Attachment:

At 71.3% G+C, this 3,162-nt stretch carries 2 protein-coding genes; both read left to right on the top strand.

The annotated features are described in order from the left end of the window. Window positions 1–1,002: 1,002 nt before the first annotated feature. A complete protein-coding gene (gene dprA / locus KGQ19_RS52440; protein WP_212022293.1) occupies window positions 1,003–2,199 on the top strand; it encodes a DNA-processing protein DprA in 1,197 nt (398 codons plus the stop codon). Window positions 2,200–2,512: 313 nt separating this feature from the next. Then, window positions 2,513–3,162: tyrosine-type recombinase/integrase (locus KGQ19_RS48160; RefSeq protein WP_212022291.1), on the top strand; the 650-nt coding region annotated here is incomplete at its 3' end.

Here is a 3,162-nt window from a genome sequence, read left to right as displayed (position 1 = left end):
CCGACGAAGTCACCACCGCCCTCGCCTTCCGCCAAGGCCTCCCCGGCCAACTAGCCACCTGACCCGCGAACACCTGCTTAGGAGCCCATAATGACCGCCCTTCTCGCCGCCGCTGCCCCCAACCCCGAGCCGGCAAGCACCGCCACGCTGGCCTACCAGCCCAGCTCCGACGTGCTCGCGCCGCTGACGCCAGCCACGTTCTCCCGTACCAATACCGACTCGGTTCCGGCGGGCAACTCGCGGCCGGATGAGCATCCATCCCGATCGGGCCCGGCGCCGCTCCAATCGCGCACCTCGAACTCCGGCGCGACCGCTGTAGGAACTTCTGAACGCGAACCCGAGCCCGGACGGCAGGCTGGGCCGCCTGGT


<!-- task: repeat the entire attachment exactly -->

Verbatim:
At 71.3% G+C, this 3,162-nt stretch carries 2 protein-coding genes; both read left to right on the top strand.

The annotated features are described in order from the left end of the window. Window positions 1–1,002: 1,002 nt before the first annotated feature. A complete protein-coding gene (gene dprA / locus KGQ19_RS52440; protein WP_212022293.1) occupies window positions 1,003–2,199 on the top strand; it encodes a DNA-processing protein DprA in 1,197 nt (398 codons plus the stop codon). Window positions 2,200–2,512: 313 nt separating this feature from the next. Then, window positions 2,513–3,162: tyrosine-type recombinase/integrase (locus KGQ19_RS48160; RefSeq protein WP_212022291.1), on the top strand; the 650-nt coding region annotated here is incomplete at its 3' end.

Here is a 3,162-nt window from a genome sequence, read left to right as displayed (position 1 = left end):
CCGACGAAGTCACCACCGCCCTCGCCTTCCGCCAAGGCCTCCCCGGCCAACTAGCCACCTGACCCGCGAACACCTGCTTAGGAGCCCATAATGACCGCCCTTCTCGCCGCCGCTGCCCCCAACCCCGAGCCGGCAAGCACCGCCACGCTGGCCTACCAGCCCAGCTCCGACGTGCTCGCGCCGCTGACGCCAGCCACGTTCTCCCGTACCAATACCGACTCGGTTCCGGCGGGCAACTCGCGGCCGGATGAGCATCCATCCCGATCGGGCCCGGCGCCGCTCCAATCGCGCACCTCGAACTCCGGCGCGACCGCTGTAGGAACTTCTGAACGCGAACCCGAGCCCGGACGGCAGGCTGGGCCGCCTGGT